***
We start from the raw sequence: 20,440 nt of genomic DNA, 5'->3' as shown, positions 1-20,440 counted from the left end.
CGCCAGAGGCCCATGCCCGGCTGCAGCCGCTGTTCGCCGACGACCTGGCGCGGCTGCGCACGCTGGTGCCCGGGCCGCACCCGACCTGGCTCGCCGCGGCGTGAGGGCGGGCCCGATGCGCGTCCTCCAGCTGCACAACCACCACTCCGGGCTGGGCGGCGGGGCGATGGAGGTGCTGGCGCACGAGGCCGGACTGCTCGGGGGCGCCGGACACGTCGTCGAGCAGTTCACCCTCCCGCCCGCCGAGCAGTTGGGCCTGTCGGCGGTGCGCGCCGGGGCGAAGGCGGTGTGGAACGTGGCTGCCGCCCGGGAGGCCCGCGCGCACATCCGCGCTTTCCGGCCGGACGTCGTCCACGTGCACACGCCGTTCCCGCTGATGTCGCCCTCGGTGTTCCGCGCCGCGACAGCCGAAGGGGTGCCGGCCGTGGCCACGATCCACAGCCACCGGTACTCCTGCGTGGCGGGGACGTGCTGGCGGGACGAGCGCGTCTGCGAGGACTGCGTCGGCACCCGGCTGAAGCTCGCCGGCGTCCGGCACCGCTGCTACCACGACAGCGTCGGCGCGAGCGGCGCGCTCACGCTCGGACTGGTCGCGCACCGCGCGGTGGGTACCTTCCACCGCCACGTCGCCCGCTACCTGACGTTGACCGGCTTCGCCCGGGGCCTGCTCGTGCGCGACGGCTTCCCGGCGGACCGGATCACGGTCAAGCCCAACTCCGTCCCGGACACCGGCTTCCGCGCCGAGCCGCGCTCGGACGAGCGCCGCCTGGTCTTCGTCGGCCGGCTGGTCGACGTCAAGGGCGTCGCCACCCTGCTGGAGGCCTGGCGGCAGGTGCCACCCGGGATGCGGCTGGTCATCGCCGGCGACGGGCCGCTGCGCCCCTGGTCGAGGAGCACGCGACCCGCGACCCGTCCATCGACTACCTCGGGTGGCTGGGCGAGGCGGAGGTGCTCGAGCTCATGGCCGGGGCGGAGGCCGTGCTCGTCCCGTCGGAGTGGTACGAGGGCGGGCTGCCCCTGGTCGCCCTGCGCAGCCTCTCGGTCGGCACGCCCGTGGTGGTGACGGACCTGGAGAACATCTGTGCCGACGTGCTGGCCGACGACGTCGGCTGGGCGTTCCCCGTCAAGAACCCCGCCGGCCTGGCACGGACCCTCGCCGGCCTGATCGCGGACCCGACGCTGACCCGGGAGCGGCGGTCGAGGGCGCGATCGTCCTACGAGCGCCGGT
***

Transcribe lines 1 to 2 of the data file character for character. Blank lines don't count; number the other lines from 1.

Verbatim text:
We start from the raw sequence: 20,440 nt of genomic DNA, 5'->3' as shown, positions 1-20,440 counted from the left end.
CGCCAGAGGCCCATGCCCGGCTGCAGCCGCTGTTCGCCGACGACCTGGCGCGGCTGCGCACGCTGGTGCCCGGGCCGCACCCGACCTGGCTCGCCGCGGCGTGAGGGCGGGCCCGATGCGCGTCCTCCAGCTGCACAACCACCACTCCGGGCTGGGCGGCGGGGCGATGGAGGTGCTGGCGCACGAGGCCGGACTGCTCGGGGGCGCCGGACACGTCGTCGAGCAGTTCACCCTCCCGCCCGCCGAGCAGTTGGGCCTGTCGGCGGTGCGCGCCGGGGCGAAGGCGGTGTGGAACGTGGCTGCCGCCCGGGAGGCCCGCGCGCACATCCGCGCTTTCCGGCCGGACGTCGTCCACGTGCACACGCCGTTCCCGCTGATGTCGCCCTCGGTGTTCCGCGCCGCGACAGCCGAAGGGGTGCCGGCCGTGGCCACGATCCACAGCCACCGGTACTCCTGCGTGGCGGGGACGTGCTGGCGGGACGAGCGCGTCTGCGAGGACTGCGTCGGCACCCGGCTGAAGCTCGCCGGCGTCCGGCACCGCTGCTACCACGACAGCGTCGGCGCGAGCGGCGCGCTCACGCTCGGACTGGTCGCGCACCGCGCGGTGGGTACCTTCCACCGCCACGTCGCCCGCTACCTGACGTTGACCGGCTTCGCCCGGGGCCTGCTCGTGCGCGACGGCTTCCCGGCGGACCGGATCACGGTCAAGCCCAACTCCGTCCCGGACACCGGCTTCCGCGCCGAGCCGCGCTCGGACGAGCGCCGCCTGGTCTTCGTCGGCCGGCTGGTCGACGTCAAGGGCGTCGCCACCCTGCTGGAGGCCTGGCGGCAGGTGCCACCCGGGATGCGGCTGGTCATCGCCGGCGACGGGCCGCTGCGCCCCTGGTCGAGGAGCACGCGACCCGCGACCCGTCCATCGACTACCTCGGGTGGCTGGGCGAGGCGGAGGTGCTCGAGCTCATGGCCGGGGCGGAGGCCGTGCTCGTCCCGTCGGAGTGGTACGAGGGCGGGCTGCCCCTGGTCGCCCTGCGCAGCCTCTCGGTCGGCACGCCCGTGGTGGTGACGGACCTGGAGAACATCTGTGCCGACGTGCTGGCCGACGACGTCGGCTGGGCGTTCCCCGTCAAGAACCCCGCCGGCCTGGCACGGACCCTCGCCGGCCTGATCGCGGACCCGACGCTGACCCGGGAGCGGCGGTCGAGGGCGCGATCGTCCTACGAGCGCCGGT